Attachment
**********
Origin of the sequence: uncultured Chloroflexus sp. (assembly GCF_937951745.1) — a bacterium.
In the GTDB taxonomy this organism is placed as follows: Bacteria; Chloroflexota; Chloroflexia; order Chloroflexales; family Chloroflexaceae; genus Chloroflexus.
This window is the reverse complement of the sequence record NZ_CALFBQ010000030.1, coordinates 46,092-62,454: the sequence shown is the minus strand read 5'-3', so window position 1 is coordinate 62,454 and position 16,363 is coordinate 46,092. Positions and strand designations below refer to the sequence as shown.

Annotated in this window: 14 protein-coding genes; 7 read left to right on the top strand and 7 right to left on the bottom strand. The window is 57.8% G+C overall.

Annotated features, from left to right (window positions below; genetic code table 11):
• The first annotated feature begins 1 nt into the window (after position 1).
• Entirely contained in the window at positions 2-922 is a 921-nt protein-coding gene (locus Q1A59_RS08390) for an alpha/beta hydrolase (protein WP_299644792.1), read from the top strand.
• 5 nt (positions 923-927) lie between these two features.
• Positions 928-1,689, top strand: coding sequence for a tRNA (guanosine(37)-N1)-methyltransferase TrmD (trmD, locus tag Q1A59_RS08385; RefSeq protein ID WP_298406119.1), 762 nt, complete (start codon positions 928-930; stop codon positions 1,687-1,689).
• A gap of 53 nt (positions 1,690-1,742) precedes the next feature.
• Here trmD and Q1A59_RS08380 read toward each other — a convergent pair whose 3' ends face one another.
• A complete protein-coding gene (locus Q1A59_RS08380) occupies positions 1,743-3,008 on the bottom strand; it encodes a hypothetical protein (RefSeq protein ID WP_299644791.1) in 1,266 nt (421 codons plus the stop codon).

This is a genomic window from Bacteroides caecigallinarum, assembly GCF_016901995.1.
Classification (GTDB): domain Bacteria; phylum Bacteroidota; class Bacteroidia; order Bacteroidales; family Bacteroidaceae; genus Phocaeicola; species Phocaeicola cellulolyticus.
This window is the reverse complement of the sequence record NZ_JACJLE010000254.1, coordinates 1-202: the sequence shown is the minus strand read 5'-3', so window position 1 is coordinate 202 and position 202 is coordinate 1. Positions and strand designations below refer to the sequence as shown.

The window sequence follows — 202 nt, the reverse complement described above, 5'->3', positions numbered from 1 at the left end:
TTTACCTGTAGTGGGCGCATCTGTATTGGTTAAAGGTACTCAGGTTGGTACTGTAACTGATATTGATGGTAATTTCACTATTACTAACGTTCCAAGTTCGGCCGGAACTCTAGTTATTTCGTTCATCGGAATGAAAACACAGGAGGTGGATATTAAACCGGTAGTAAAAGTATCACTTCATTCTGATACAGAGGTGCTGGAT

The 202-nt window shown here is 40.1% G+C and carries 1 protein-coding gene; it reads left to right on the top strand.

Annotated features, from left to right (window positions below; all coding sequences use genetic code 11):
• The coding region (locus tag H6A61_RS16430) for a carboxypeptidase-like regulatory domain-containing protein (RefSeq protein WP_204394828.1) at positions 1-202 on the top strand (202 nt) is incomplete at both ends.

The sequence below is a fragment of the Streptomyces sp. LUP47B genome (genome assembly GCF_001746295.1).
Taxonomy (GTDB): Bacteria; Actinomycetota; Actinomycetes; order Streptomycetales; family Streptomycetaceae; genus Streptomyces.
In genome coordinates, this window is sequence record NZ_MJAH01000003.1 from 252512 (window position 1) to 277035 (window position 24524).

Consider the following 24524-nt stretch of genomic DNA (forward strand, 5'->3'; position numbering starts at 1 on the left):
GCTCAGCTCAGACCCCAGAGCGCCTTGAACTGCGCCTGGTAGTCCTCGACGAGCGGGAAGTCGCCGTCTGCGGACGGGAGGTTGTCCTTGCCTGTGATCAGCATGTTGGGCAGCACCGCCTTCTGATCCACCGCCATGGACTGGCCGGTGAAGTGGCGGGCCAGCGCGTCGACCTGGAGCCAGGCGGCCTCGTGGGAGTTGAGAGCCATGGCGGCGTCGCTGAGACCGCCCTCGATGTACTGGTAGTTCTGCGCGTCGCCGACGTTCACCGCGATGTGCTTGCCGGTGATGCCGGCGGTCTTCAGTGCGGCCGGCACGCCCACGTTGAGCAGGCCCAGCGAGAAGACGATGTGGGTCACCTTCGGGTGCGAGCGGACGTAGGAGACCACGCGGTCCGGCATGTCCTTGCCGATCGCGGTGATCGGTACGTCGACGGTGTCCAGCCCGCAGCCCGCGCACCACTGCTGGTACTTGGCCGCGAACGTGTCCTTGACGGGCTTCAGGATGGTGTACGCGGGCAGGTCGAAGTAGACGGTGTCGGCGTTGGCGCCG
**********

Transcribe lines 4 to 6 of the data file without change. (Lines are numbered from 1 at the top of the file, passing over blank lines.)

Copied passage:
Annotated in this window: 14 protein-coding genes; 7 read left to right on the top strand and 7 right to left on the bottom strand. The window is 57.8% G+C overall.

Annotated features, from left to right (window positions below; genetic code table 11):
• The first annotated feature begins 1 nt into the window (after position 1).